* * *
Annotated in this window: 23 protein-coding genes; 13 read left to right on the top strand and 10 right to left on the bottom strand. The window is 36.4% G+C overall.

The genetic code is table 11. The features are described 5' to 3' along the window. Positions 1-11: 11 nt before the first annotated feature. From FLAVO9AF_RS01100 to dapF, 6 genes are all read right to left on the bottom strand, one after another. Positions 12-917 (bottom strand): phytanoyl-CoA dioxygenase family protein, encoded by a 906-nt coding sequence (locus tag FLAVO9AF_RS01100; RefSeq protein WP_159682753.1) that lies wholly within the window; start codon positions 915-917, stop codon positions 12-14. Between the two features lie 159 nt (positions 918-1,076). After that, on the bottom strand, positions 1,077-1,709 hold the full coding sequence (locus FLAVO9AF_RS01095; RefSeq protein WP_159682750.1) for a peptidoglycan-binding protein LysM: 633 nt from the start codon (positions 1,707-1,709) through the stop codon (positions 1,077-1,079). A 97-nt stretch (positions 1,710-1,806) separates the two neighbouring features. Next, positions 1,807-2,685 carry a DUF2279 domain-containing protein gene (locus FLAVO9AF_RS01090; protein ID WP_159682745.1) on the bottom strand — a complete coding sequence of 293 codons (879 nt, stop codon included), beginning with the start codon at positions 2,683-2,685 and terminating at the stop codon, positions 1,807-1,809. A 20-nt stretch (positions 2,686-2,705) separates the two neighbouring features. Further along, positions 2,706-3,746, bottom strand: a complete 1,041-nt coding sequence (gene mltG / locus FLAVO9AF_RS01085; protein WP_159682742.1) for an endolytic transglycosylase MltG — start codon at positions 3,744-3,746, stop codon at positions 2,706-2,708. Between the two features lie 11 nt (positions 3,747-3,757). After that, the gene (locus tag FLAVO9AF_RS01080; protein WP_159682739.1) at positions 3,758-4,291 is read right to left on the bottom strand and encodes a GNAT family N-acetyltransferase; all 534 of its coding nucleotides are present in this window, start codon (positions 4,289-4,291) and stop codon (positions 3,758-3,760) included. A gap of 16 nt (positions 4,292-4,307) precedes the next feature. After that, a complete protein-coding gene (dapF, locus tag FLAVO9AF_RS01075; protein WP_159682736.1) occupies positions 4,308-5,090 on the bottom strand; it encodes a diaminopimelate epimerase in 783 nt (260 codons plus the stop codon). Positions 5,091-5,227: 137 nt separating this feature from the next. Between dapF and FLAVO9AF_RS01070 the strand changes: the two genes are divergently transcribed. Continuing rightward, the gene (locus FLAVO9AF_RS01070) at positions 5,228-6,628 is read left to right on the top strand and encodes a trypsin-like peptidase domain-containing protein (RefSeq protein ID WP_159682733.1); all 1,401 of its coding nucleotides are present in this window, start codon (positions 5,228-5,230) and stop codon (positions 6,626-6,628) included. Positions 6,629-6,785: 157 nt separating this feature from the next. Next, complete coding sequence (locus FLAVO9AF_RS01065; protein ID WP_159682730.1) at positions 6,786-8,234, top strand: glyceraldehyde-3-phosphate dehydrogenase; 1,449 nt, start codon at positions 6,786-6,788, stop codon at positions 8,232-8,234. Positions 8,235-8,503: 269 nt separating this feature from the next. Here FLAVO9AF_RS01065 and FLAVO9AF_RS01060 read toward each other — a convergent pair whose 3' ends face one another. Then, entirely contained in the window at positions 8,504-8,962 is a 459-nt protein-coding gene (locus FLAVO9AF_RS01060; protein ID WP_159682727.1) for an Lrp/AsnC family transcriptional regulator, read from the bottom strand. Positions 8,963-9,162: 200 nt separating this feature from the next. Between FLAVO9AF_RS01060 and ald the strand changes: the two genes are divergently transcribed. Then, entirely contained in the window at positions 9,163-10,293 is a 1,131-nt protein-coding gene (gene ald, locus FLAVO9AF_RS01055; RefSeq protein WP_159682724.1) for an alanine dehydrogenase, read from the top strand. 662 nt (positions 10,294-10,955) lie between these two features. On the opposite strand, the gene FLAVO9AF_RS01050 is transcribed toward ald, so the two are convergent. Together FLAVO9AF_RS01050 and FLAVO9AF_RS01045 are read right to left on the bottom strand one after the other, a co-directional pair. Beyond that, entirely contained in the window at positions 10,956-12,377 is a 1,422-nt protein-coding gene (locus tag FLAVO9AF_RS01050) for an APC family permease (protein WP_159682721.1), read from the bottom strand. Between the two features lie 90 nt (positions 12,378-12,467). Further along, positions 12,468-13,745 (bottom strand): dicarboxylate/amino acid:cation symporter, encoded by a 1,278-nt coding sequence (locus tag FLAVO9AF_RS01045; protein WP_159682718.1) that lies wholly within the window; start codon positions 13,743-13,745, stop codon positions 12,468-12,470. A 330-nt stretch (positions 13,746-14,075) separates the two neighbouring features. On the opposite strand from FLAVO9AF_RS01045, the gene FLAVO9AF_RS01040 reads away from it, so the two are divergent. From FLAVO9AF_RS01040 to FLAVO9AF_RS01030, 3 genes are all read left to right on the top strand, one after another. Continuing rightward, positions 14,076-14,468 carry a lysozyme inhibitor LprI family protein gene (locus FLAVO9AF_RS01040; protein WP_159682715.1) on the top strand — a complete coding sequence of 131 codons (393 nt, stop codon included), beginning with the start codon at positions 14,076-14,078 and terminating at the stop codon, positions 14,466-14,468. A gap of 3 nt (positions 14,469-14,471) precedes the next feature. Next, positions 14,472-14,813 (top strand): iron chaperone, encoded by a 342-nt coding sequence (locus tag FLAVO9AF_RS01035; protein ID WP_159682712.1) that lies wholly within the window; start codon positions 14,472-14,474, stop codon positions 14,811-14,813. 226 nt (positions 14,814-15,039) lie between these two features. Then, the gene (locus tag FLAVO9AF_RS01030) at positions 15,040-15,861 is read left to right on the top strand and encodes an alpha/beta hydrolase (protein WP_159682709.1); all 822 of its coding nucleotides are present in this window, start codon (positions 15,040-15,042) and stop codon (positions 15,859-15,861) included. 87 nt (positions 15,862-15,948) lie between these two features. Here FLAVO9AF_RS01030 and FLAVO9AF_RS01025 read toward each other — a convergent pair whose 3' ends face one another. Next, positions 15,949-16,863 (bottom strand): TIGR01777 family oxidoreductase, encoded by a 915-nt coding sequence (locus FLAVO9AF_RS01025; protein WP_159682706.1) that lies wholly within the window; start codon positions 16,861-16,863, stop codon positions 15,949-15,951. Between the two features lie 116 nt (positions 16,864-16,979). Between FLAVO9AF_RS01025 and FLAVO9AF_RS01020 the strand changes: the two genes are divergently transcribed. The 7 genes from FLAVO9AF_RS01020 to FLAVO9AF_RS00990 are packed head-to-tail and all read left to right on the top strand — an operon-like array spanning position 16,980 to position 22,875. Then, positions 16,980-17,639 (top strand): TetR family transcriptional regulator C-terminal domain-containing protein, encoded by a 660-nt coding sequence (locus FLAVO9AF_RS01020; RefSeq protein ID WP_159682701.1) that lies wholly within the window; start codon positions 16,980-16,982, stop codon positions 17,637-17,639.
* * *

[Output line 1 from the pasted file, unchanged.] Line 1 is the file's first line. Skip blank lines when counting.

Annotated in this window: 23 protein-coding genes; 13 read left to right on the top strand and 10 right to left on the bottom strand. The window is 36.4% G+C overall.